More than a year after Malaysia Airlines Flight 370 mysteriously disappeared without a trace, a piece of the plane may have surfaced. A broken Boeing 777 wing — the same model as the missing plane — was found on the French island La Reunion, just east of Madagascar in the Indian Ocean. The piece found is believed to be the "flaperon," the part of the wing that controls the roll and bank of an aircraft, according to Metro.co.uk. The La Reunion police who examined the wreckage believe the wing was in the water for about a year, so it's very possible that it belonged to MH370. If it is in fact MH370's wing, the big question is: What can the broken wing tell us about the Malaysia Airlines flight's demise?
Since MH370 went missing with 239 people on board, no one has been able to determine where or why it crashed. Xavier Tytelman, an aviation expert examining the found wing, told The Telegraph that it makes sense for the plane's wreckage to wash up on La Reunion. He said: "We don't know how long it will take to get confirmation or a definite denial. But it's an intriguing development." The French police and Australian authorities are looking into the possibility that the wing belongs to MH370, using flight tracks to identify where it came from.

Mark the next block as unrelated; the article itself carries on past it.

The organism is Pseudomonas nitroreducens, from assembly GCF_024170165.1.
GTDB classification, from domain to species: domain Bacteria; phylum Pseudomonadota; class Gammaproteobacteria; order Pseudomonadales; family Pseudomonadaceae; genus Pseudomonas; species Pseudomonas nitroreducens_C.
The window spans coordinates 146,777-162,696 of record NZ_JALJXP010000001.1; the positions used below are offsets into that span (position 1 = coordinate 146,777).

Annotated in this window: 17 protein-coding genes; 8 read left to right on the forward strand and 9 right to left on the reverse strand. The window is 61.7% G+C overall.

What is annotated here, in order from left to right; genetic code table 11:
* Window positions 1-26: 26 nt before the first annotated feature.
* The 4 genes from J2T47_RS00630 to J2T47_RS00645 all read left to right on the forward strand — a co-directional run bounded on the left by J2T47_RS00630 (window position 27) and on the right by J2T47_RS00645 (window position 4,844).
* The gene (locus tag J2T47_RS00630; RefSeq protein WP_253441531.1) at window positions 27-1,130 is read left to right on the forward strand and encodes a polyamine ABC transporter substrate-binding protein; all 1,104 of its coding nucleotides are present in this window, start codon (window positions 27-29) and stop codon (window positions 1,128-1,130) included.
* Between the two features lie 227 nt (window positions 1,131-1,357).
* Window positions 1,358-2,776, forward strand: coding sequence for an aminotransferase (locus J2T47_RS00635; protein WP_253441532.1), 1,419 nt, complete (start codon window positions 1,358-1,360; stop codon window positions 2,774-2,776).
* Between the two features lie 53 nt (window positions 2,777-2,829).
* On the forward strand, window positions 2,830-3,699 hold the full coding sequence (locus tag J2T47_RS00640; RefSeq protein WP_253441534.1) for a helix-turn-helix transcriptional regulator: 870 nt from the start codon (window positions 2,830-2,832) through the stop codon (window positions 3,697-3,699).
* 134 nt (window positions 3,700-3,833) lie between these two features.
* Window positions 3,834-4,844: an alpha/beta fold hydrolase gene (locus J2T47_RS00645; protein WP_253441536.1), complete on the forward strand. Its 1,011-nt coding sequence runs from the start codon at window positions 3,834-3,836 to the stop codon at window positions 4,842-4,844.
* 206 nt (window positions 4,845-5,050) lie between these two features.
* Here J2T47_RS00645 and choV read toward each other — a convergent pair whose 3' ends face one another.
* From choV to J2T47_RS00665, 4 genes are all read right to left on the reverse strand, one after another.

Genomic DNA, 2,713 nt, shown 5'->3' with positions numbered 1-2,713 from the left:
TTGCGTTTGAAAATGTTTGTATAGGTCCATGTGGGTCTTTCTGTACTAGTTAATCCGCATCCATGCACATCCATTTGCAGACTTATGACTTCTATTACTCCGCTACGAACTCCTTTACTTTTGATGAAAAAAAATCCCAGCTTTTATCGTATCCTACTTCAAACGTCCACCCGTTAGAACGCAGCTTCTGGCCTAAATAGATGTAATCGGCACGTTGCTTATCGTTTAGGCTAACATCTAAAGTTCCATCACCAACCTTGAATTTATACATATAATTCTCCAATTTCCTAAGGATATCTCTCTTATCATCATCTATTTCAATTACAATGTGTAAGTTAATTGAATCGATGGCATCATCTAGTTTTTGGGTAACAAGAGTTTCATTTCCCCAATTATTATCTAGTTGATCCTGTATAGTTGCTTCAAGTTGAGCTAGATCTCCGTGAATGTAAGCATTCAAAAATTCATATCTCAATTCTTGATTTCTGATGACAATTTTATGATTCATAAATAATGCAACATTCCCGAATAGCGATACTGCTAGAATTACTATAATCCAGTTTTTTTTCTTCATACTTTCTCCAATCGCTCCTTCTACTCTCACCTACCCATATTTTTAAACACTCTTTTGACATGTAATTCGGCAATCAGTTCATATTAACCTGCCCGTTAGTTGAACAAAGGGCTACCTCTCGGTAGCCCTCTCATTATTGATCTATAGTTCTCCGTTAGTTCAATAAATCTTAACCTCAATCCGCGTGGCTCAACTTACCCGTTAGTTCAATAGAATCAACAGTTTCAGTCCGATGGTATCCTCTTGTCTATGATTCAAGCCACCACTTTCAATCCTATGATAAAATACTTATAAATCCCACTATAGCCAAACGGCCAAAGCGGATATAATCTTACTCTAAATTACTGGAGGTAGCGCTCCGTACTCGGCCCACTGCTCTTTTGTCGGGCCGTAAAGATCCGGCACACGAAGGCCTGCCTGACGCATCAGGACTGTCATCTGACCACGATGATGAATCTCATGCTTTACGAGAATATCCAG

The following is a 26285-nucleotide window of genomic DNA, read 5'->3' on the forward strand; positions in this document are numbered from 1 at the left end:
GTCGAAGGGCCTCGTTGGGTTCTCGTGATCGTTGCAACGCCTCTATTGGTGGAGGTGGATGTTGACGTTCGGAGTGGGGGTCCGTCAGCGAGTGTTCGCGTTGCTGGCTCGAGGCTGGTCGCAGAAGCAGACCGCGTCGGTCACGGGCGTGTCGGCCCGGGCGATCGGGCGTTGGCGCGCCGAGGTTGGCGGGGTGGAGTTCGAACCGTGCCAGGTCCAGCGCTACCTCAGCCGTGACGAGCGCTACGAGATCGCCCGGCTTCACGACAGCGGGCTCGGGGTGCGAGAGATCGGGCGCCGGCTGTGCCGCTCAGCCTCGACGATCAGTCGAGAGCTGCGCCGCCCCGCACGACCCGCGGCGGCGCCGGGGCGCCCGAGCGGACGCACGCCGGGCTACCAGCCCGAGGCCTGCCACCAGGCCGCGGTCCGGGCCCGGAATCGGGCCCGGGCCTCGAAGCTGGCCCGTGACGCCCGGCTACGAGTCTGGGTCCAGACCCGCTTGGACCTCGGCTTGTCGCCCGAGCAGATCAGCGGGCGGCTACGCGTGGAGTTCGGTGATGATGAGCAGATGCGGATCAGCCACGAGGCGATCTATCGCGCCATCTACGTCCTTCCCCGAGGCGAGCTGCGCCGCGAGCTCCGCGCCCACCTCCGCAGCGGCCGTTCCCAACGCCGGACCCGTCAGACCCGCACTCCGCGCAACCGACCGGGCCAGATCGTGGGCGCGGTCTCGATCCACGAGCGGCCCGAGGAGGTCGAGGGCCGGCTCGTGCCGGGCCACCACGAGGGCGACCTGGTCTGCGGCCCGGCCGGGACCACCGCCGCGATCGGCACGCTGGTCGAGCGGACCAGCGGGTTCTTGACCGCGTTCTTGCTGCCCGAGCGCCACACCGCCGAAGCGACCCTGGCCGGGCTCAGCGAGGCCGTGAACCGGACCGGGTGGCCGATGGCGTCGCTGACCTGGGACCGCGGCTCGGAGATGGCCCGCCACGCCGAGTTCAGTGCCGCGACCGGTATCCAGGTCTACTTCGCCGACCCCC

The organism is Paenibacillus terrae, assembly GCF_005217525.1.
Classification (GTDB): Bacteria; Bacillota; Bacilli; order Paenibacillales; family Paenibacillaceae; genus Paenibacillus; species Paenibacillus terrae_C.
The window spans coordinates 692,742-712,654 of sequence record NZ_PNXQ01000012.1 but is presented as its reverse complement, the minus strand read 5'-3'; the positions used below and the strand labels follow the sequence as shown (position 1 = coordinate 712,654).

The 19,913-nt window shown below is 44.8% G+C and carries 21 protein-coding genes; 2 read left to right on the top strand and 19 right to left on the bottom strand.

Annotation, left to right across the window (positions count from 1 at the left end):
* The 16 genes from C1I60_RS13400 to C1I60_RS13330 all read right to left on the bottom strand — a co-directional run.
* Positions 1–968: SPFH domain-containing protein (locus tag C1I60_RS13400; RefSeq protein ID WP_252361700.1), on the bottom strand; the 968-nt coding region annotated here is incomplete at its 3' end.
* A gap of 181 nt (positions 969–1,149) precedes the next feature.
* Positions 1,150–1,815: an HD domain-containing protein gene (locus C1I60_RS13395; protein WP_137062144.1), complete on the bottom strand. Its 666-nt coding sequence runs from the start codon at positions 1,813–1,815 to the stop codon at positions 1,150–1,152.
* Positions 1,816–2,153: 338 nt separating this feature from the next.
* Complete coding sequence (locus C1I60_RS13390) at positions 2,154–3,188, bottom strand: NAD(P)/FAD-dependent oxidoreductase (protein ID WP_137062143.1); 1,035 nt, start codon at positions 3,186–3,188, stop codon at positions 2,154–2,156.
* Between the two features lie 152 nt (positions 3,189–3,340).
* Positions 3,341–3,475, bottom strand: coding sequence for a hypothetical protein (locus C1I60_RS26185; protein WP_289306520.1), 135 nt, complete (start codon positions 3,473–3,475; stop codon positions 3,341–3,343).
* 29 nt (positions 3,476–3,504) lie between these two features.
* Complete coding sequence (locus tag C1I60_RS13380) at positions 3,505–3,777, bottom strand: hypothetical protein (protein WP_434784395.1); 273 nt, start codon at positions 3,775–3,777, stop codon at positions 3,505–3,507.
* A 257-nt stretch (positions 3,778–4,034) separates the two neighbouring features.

Although it's only piece of a wing, if the found plane part does belong to MH370, it may give investigators some clues as to what happened to the plane. Here are two things a wing part could tell us about the missing Malaysia Airlines flight.
Where It Went Down
Finding part of MH370 on La Reunion may lead investigators to map out where the plane went down. The island is about 3,800 miles away from where the plane was last seen near Vietnam's southern tip and on the opposite side of the Indian Ocean from where search crews concentrated their efforts. Determining where the plane crashed is the first step to uncovering why it went down.
Where To Look For Other Parts
If a wing part floated its way to La Reunion, it's likely that other parts of the plane are nearby too. This discovery would reinvigorate the search for MH370 with more direction as to where to focus search efforts. Even if the wing part itself can't reveal much about the crash, it could lead investigators to other parts of the plane that hold more information.
Images: Getty Images (2)